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Discussion Starter #1
Can somebody help me with this, but I can looking for
Atmospheric Pressure switch loaction? and or pic of what it looks like?
bike: 2005 ZX10r
 

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Speed Freak
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located under the mid section of the tail section, in front of the passenger seat and behind the driver seat.
 

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It is not a "switch", it is a "sensor". It doesn't give an "on/off" type signal. It gives a voltage that is in proportion to atmospheric pressure.

The ECU uses this information (and also from many other sensors) to calculate how much fuel to inject. This is how the fuel-injected engines compensate for altitude. At high altitude, the atmospheric pressure is lower, so it reduces fuel delivery in proportion so that the engine still runs correctly. A loss in power at high altitude is unavoidable, but maintaining the air/fuel ratio correct ensures that driveability is maintained and that the loss in power is minimized.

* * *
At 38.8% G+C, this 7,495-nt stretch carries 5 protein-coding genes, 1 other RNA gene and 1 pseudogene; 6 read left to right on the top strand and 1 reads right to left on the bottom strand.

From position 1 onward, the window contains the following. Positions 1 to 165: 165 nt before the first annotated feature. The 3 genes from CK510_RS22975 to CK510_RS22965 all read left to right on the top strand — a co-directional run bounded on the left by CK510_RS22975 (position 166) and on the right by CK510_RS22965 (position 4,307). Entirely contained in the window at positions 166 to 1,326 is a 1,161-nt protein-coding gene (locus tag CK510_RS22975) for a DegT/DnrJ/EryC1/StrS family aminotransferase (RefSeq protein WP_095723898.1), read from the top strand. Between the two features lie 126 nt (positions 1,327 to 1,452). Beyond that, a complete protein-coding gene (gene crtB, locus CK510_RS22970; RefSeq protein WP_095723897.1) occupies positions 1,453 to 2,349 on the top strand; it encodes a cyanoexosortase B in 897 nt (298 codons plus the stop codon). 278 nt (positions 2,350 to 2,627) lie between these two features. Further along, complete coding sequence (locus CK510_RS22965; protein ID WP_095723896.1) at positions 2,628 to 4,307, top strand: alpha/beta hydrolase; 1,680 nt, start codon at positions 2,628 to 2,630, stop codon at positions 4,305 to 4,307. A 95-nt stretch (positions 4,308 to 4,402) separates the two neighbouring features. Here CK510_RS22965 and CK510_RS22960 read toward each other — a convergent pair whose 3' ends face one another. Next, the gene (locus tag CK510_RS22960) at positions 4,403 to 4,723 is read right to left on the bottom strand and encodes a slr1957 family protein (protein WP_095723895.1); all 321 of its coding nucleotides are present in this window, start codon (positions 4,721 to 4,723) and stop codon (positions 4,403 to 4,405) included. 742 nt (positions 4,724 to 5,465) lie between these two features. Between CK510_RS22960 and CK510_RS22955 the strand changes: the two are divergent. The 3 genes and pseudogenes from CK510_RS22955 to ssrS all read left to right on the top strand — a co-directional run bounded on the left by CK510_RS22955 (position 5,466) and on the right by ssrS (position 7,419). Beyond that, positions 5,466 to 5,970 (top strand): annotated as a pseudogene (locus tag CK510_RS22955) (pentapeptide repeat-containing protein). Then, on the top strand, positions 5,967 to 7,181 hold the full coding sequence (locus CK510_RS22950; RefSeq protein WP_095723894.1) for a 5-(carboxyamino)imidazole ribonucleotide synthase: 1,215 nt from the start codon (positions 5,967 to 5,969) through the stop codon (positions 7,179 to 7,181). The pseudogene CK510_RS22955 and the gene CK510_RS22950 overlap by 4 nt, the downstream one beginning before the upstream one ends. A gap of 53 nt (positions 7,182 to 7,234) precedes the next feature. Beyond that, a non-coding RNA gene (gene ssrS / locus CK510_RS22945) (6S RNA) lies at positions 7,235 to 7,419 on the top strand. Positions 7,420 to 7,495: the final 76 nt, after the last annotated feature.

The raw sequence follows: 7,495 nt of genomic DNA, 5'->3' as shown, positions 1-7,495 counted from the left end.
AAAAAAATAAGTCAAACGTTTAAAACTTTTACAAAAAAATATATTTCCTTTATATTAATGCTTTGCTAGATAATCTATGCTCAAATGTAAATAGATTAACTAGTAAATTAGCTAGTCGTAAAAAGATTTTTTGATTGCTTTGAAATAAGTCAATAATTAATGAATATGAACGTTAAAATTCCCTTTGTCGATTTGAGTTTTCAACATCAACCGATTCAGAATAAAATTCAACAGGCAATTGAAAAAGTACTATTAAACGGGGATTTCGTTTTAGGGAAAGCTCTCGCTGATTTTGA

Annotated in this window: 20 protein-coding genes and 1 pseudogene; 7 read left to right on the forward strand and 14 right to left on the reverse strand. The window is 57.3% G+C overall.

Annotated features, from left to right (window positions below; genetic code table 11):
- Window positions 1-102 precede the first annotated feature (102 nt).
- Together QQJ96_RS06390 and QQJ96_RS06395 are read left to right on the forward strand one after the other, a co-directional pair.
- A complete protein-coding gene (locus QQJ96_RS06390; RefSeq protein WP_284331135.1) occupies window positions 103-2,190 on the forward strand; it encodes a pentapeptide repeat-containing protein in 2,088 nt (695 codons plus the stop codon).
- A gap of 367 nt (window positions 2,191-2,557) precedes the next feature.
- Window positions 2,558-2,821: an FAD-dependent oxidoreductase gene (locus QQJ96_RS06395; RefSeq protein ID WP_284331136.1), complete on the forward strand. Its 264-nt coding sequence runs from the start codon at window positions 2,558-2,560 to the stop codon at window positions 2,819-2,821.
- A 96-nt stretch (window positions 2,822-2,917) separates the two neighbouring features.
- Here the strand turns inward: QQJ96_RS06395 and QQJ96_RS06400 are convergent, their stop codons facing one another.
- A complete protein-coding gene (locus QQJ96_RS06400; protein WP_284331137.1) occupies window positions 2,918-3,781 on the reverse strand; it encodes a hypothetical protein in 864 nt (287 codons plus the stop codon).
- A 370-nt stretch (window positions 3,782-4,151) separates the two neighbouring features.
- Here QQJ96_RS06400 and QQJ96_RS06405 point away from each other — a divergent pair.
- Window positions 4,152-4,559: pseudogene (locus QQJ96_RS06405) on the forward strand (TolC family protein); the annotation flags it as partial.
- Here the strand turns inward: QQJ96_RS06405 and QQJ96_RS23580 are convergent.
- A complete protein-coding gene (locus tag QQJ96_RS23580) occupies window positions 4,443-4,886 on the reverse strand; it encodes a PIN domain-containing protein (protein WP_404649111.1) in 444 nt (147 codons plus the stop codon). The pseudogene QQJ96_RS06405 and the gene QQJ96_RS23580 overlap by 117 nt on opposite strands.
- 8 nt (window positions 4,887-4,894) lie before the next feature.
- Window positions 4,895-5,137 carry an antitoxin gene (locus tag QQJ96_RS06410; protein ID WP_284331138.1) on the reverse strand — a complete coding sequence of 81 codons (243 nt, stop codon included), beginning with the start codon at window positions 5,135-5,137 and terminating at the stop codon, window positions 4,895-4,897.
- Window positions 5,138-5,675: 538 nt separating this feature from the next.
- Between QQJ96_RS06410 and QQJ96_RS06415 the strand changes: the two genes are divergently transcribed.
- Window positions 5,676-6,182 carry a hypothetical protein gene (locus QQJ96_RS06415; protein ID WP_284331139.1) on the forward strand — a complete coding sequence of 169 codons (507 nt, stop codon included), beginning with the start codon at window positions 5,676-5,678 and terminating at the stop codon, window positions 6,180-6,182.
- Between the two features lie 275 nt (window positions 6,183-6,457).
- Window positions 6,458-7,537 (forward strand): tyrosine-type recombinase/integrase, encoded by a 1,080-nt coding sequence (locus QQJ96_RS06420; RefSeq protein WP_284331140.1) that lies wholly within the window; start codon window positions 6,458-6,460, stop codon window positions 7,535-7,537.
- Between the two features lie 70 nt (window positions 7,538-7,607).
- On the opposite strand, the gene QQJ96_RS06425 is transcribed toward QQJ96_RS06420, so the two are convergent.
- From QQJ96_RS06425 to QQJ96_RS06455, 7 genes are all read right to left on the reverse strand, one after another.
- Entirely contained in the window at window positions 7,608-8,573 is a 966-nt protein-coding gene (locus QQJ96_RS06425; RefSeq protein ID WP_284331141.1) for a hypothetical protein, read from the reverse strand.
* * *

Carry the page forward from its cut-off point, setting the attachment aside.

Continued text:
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This post got me thinkin...

Does anyone know the refresh rate on the sensor...how often it sends a signal to the ECU?

If one were to relocate the atmospheric sensor to the inside of the ram air tube, as far forward as possible, would this improve the a/f ratio at high speed on the highway? Or, is the refresh rate too slow to provide any benefit?
 

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Speed Freak
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no this sensor is located there for a reason, there is another sensor on the throttle bodies that senses other but this sensor is to get a condition where wind is not blowing acros the opening to give it any in-accurate readings.
 

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There's no way to know how often the ECU takes a sample from this sensor. Atmospheric pressure is generally a slow-changing function; it is not necessary to sample it at a high frequency. But, it's also not very difficult for a modern ECU to take a sample at a high frequency.

Modern fuel injection ECU's recalculate the injection quantity on every revolution of the engine. There's no reason it couldn't sample the barometric pressure sensor at that very same frequency - although barometric pressure doesn't change with each revolution of the engine, so there is no need for it to do that. No way to know. Also, doesn't matter too much.
 
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